On their way back to their summer territory, the Whisperers build a herd of Walkers to move with them. Beta leads a pair of sisters who have a talent for finding the dead, but one of the girls starts acting very flaky and almost gives herself away as still being alive. We soon realize that she’s the woman who gave up her baby to the Hilltop. (She doesn’t have a name, but I’ll call her “Mommy.”) The loss of her child is driving her a little screwy. Her sister (Thora Birch), who’s a hardcore true believer in Alpha’s cause, gets fed up with Mommy’s weak will and says that she wishes she’d left her behind.
When they return to the Whisperer camp, Mommy completely loses her shit and bawls her eyes out. Beta considers her a danger to their pack and wants to put her down, but Alpha spares the girl. She brings Mommy to a special, private location called the “Deeper Place” and actually caresses Mommy’s head, offering her some sympathy. Mommy says that she’s grateful for Alpha’s mercy and promises to behave better. Beta questions whether Alpha is getting weak. Showing compassion is completely uncharacteristic for her.
While moving through a field, the satellite explosion in the sky disrupts the herd, making the zombies harder to control. Mommy snaps when she sees a Walker wearing a Baby Bjorn. She tears off her mask, goes batshit crazy, and lunges at Alpha, drawing zombies toward the commotion. The sister reacts quickly to save… not her sibling, but Alpha. She pulls Mommy off and tosses her into the middle of a groups of zombies to be eaten alive.
Once the danger is over, Alpha rewards the sister for her sacrifice by holding a very quiet ceremony in front of the other Whisperers and dubbing the girl “Gamma.”
Still concerned about Alpha’s ability to lead, Beta follows her to the Deeper Place and discovers that she’s been keeping mementoes of her daughter, including a stuffed rabbit that Lydia used to play with as a child. He quickly pieces together that Lydia is still alive, not dead like Alpha told everyone, and that Alpha wants her to come back to her. He’s disgusted by her weakness.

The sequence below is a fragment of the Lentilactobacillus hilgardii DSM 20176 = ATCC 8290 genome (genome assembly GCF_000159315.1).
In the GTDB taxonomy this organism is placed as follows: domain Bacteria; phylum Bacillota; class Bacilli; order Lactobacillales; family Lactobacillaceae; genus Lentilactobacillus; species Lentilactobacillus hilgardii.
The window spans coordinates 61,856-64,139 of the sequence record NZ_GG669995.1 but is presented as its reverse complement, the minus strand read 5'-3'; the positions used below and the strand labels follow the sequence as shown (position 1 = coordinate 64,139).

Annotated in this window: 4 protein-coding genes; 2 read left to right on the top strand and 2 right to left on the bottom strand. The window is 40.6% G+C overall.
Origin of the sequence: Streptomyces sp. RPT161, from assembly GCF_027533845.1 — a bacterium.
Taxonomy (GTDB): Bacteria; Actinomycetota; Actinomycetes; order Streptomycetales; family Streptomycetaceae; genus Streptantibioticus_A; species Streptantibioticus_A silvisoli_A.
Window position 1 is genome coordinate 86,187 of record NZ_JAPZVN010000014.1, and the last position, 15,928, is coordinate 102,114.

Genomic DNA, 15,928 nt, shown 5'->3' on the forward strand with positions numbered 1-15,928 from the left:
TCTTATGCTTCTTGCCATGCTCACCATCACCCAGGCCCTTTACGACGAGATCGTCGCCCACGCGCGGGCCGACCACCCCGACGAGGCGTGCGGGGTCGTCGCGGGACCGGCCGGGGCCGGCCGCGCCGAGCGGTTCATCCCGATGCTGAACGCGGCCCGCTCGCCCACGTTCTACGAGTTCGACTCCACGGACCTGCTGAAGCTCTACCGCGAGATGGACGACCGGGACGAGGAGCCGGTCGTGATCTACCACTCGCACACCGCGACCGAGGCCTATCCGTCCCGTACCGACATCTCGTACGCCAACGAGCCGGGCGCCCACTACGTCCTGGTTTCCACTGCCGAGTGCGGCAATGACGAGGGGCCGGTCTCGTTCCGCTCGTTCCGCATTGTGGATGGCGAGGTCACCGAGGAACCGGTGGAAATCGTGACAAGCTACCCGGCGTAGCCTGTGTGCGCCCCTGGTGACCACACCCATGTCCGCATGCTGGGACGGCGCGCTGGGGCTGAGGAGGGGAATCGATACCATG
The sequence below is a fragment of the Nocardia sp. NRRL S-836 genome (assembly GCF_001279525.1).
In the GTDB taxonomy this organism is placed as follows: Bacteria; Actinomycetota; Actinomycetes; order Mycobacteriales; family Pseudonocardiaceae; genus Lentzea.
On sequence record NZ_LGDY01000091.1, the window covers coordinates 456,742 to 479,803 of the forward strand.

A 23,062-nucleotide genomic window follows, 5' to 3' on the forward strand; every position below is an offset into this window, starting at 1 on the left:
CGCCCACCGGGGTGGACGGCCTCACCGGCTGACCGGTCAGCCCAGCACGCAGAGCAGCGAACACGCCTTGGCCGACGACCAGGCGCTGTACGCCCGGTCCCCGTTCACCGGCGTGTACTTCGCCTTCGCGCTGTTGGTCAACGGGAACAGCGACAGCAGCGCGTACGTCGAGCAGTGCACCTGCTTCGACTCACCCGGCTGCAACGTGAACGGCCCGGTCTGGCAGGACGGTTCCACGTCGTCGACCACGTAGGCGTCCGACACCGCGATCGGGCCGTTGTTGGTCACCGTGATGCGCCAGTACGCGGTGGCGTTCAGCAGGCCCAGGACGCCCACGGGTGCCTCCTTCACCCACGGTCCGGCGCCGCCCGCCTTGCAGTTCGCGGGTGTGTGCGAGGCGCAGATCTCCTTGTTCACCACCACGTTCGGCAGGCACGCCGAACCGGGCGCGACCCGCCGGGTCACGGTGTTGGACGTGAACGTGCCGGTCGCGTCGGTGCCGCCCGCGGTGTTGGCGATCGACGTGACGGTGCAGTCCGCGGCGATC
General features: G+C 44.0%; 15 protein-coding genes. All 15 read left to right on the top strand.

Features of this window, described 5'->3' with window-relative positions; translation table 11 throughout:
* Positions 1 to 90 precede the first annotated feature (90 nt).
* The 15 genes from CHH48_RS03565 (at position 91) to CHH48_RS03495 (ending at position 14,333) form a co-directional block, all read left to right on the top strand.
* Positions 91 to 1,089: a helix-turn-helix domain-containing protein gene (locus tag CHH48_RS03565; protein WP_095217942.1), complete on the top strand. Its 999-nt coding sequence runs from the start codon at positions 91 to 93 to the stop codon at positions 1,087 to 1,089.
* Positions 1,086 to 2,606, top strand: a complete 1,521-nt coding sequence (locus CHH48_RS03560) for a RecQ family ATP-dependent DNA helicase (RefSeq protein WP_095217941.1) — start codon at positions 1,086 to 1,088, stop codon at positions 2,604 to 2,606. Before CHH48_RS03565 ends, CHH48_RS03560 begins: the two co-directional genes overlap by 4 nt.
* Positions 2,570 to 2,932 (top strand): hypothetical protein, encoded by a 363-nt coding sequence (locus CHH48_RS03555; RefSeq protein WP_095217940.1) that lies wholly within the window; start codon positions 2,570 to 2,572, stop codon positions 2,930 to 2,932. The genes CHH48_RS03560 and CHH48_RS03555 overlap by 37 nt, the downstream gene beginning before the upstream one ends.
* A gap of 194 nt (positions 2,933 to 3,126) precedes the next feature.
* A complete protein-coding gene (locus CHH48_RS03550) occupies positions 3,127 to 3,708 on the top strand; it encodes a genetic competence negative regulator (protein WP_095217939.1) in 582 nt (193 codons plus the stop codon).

In tears, Alpha throws a tantrum and smashes all of Lydia’s things in the Deeper Place. She insists that her daughter is dead to her and convinces Beta to keep the secret for the benefit of the pack. When Beta informs her that smoke was reported on the wrong side of the border with the Alexandrians, Alpha pulls herself together and says that it’s time to teach the enemy a lesson.
The episode ends as the last one did, with Alpha stepping out of the woods and looking up to see Carol standing atop a cliff in Whisperer territory, in violation of their peace treaty. Alpha seethes with anger.
As much as I usually appreciate character development, there are times when too much of it can be a bad thing. That may be the case here. A villain like Alpha is best left mysterious, her motivations almost unfathomable to both the heroes and to viewers.
I actually don’t have a problem with the flashback backstory of how Alpha met Beta. That answers some questions without giving too much away, and doesn’t negate the threat Alpha poses in the future. It may even enhance our sense of how intimidating she is. On the other hand, watching current-day Alpha have an emotional breakdown over her daughter feels like a big misstep. I don’t want to see her show weakness right now. Alpha is scariest when she’s as dead inside as the zombies around her. I’m sure the show’s writers likely plan to pay this off later with a reunion between the two characters, but I’m just not certain that’s the best direction to take this storyline. Frankly, I think Lydia should have died last season.